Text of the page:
Togetsukyo Bridge. Spanning the entire width of the Katsura River, the name apparently translates to “Moon Crossing Bridge”. I bet this would have been gorgeous to see during the autumn season. It’s associated with a number of traditions, both spiritual and romantic.
Tenryuji Temple. Our first glimpse of the coming changing colors. It seems like it might be a complete shame that we weren’t able to come during the actual autumn season but it’s only another reason for us to go back.
As we were nearing the next temple, we came across a sign leading to a “doll cafe” just by the road. That was pretty ordinary until we kept going and came across these dolls that had been placed in the trees by the sidewalk. If I hadn’t bothered to read the sign, I might have been rather creeped out.
Bamboo Groves. The forest was so dense, we instantly felt the air around us get several degrees cooler after walking in from the main street during summer.
Jojakkoji Temple. I believe there were about five or six major stairways leading to the next area. It was definitely worth it though – the grounds were simply gorgeous and there were a lot less people compared to Tenryuji Temple. It felt much more peaceful walking along their moss gardens without another person in sight.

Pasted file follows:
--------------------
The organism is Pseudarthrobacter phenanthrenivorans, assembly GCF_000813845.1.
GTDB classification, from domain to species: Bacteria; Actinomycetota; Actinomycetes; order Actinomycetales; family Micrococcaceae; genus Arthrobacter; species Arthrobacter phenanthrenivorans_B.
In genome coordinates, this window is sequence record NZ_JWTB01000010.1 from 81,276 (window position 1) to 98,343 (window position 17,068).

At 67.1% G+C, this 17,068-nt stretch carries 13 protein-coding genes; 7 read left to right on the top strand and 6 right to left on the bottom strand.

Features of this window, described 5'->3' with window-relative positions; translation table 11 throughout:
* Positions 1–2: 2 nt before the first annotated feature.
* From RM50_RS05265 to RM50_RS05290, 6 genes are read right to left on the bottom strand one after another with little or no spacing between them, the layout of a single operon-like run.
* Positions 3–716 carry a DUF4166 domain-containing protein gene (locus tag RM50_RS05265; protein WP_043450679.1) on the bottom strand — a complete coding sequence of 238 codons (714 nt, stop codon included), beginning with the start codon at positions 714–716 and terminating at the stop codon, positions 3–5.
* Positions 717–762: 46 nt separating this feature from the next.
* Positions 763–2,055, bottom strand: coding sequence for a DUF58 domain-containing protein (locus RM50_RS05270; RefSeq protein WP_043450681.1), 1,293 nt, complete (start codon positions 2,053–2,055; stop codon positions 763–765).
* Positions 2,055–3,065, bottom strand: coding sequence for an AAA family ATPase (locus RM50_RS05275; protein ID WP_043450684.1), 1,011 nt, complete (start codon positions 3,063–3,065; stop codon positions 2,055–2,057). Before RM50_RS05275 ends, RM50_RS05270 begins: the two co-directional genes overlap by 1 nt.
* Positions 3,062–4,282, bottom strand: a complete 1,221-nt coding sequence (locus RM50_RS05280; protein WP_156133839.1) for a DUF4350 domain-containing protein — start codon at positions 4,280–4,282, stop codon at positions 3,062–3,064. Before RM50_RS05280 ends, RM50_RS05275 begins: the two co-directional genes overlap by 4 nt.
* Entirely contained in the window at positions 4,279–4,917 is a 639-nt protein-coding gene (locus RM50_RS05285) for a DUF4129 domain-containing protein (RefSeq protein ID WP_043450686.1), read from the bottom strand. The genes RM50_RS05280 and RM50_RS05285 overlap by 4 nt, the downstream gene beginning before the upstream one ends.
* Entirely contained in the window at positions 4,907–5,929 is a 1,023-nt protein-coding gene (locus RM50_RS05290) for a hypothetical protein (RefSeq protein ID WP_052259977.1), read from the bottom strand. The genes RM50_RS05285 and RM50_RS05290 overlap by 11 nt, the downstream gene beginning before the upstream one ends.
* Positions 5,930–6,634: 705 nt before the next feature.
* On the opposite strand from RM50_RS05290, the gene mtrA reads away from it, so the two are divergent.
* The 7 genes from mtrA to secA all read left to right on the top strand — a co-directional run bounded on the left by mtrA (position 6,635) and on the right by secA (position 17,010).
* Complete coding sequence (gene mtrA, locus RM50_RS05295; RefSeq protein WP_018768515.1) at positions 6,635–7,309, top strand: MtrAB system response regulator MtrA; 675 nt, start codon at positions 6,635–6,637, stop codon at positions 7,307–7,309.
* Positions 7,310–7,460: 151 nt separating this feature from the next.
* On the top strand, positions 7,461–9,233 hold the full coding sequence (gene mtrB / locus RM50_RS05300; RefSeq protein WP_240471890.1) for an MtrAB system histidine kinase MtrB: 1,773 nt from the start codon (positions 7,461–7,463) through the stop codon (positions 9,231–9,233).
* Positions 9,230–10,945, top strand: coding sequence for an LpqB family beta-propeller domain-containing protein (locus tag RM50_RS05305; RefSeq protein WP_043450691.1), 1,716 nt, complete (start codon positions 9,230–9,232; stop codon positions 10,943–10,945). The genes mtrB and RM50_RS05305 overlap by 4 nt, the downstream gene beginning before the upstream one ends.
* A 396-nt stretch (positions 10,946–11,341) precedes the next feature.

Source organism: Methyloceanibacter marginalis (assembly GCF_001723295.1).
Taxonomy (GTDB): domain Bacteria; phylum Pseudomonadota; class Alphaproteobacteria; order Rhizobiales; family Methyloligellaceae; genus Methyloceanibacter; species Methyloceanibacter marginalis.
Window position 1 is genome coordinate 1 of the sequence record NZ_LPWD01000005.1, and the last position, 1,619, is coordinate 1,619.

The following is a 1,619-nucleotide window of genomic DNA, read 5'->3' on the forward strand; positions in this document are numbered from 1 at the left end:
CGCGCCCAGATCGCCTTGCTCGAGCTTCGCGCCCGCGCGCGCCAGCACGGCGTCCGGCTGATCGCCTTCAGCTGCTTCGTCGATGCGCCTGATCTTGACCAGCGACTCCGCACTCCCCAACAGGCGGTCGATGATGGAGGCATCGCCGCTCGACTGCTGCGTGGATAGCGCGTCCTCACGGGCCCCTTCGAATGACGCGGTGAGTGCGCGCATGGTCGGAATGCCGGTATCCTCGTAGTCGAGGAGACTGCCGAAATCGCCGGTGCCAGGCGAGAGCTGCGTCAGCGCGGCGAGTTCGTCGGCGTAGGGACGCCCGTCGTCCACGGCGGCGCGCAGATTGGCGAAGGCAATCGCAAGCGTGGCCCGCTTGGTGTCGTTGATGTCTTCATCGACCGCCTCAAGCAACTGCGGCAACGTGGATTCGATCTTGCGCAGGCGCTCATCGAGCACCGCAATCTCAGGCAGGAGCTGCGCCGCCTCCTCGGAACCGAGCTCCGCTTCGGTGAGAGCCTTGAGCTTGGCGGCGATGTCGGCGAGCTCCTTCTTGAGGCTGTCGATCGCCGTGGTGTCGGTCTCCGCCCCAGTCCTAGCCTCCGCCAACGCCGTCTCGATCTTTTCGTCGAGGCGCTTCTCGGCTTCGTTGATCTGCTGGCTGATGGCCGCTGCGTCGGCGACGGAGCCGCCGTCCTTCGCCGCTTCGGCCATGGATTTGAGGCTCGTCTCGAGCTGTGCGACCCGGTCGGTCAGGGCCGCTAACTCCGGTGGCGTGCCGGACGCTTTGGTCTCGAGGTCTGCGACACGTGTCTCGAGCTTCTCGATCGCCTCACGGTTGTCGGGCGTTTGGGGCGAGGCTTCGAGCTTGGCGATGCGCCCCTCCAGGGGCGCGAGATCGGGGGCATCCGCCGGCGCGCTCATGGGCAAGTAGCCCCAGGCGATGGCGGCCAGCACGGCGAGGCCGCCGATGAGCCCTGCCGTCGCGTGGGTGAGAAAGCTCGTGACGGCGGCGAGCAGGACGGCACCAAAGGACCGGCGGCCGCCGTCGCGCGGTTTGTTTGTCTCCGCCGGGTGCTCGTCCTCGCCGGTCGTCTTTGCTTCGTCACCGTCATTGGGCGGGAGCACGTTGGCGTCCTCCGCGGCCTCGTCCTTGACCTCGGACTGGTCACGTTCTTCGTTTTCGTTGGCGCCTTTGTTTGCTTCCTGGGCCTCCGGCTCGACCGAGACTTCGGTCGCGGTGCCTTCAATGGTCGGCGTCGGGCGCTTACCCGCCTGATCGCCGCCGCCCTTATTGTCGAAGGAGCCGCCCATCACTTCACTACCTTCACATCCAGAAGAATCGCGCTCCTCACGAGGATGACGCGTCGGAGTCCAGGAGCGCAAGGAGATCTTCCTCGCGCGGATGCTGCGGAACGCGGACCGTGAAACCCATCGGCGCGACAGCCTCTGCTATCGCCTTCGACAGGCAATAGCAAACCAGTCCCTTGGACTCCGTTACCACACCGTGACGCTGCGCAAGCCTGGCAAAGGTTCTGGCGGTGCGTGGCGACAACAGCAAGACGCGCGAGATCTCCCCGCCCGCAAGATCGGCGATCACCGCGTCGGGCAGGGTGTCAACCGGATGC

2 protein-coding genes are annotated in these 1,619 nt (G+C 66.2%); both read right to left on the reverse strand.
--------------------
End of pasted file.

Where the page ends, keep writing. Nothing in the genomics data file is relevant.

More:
Lots of evidence of global visitors. Foreign currency left as offerings and the (I think) prayer boards had plenty of signatures from Korea, Europe and Canada. Some left letters, others wishes, others drawings and greetings to future visitors.
We came across these two who were setting up these cute/strange/odd/interesting structures on an empty lot by the road. They didn’t know English and we could barely speak Japanese but we were somehow able to understand that they were setting up for an event the next day. They were quite nice and even rearranged their creations so that we could take photos. I regret not being able to get their names but at least they were happy to let me take a photo of them with their work!
Later on, I was able to piece together (from posters around the area) that it was the ‘Sento Kuyo’ festival (the thousand candle lights offering) where a lit candle is offered to each of the 8,000 Buddhist images at the nearby Adashino Nenbutsuji Temple. Apparently it’s quite a big festival and we saw many other similar works along the way.
Saga-Toriimoto Preserved Street. Most of the buildings here are in the style of the Meiji Period (1868-1912). They’re traditional machiya (“town houses”) that served as private residences but have since been converted into shops and restaurants.